Zantac is one of the trade names for the drug called Ranitidine. This medication is also called an h2 blocker (histamine-2), which works by reducing the acid production that occurs in the stomach as well as preventing the formation of new lesions. It is often used in the treatment of gastroesophageal reflux disease and peptide ulcers.
Zantac is considered a human and veterinary medication. For this write-up, the focus will be on its use on animals; specifically dogs. It is used in the prevention and treatment of ulcers and acid reflux that occurs in the small intestine and stomach of dogs.
If you own animals, it is recommended you read about them extensively. This helps you understand a lot about them a lot better, making it easier for you to identify challenges they may be having by simply taking note of their behavior among other things.
Medical Uses of Ranitidine
Ranitidine, as with most medications, can be used effectively alone or when combined with other medication to bring about relief for certain ailments. It’s always good to know the extent of use a particular medication can be put to. Some the other conditions it can be used for include:
- Upper GI bleeding
- Heartburn reduction
- Ulcer (recurrent post-operative)
- Gastric and duodenal ulcers (maintenance and short-term therapy)
- Erosive esophagitis
They can also be used to:
- Suppress stress-induced ulcers in seriously ill people
- Act as a support drug with nonsteroidal anti-inflammatory drugs (NSAIDs) to decrease the risk of ulceration.
There are many more but this is just to mention a few. It’s also quite interesting what you can learn by being willing to know and search out the information.
Dosage for Dogs
This medication comes in different forms. Like most medications, they come in capsule, tablet, syrup, and injectable forms. For regular or dissolvable tablets, they are available in strengths of 75mg, 150mg, or 300mg.
It is recommended that it be given before food as it works better on an empty stomach. Please take note that the dosages differ for people and dogs. Typically, a dog will take a smaller dosage but ultimately, it depends on the weight of the dog and how large it is. Generally, like 0.25 to 1 mg per pound every 8 to 12 hours should do. It can be given either orally or in the form of an injection. Even when symptoms stop still continue the dosage until the veterinarian says otherwise. This is to prevent a reoccurrence.
Frequently Asked Questions about Animal Drugs
Anyone who asks questions opens themselves up to learn more. To help you learn a bit more about administering medication to your dog, some questions have been curated below, but if you think you might have other questions about animal medication, you can check here to search and probably get your question answered by the appropriate authorities.
Can drugs for people be used legally for animals?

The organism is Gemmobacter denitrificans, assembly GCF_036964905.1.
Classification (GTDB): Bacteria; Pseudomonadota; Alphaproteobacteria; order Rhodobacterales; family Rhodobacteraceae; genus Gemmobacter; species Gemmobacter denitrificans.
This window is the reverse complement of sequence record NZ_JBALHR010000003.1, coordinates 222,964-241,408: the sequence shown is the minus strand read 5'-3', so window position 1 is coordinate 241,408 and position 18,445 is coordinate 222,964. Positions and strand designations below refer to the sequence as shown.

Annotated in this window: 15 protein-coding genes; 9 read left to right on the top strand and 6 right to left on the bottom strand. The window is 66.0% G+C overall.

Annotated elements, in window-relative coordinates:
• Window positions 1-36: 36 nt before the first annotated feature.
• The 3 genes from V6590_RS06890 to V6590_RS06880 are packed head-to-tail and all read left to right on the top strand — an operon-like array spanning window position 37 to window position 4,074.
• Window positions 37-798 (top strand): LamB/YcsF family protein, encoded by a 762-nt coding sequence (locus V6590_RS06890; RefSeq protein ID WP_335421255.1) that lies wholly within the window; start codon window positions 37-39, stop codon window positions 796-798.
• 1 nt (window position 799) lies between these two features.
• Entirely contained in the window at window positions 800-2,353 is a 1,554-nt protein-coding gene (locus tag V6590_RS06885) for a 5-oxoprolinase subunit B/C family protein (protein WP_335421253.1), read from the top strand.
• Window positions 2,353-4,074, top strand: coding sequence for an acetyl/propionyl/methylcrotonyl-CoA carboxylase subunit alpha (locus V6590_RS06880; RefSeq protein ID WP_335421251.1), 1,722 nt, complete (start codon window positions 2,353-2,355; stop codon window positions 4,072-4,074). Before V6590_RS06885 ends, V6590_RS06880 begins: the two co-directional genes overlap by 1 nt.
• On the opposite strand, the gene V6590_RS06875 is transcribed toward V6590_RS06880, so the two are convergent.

Yes. That is why people are advised to seek professional help (veterinarians) when needed.
What does off-label or extra-label mean?
This means using a drug that’s approved for humans or animals in a way that isn’t spelled out on the drug’s label. Hence the name “off-label”.
What is a recommended animal drug?
It is a drug that has gone through the FDA’s scrutiny and passed the test. The approval process is such that the drug is judged safe, effective, produced hygienically, consistent from batch to batch, truthful to components, etc.
Why can’t I find information about a particular animal drug at FDA?
This might be due to several reasons.
- The drug hasn’t been approved.
- The name of the drug was misspelled.
- It’s probably a drug for humans and not animals.
How to Administer Zantac to Dogs
Administering drugs to dogs can be as tricky as when you have to give it to a child or even an adult who doesn’t like medication. There isn’t a set way just try different ones till you find what works.
For example, the mode to be employed will differ based on the medication form. There are times when they can be mixed into their food and times when they will be given alone. For a step by step analysis with pictorial representation on how to do this, you can read this article here: https://www.vetmed.wsu.edu/outreach/Pet-Health-Topics/categories/procedures/dogs/giving-oral-medications-to-your-dog.
Pregnant animals or those with any health issue might be at risk of a possible side effect. Sometimes, the dog is perfectly fine you just need to reduce food portions, and observe.
With Zantac medication for dogs, overdoses and allergic reactions are not too common. However, one thing is strongly advised; a vet should give a diagnosis and prescription before you go ahead to administer this or any medication to your pet.
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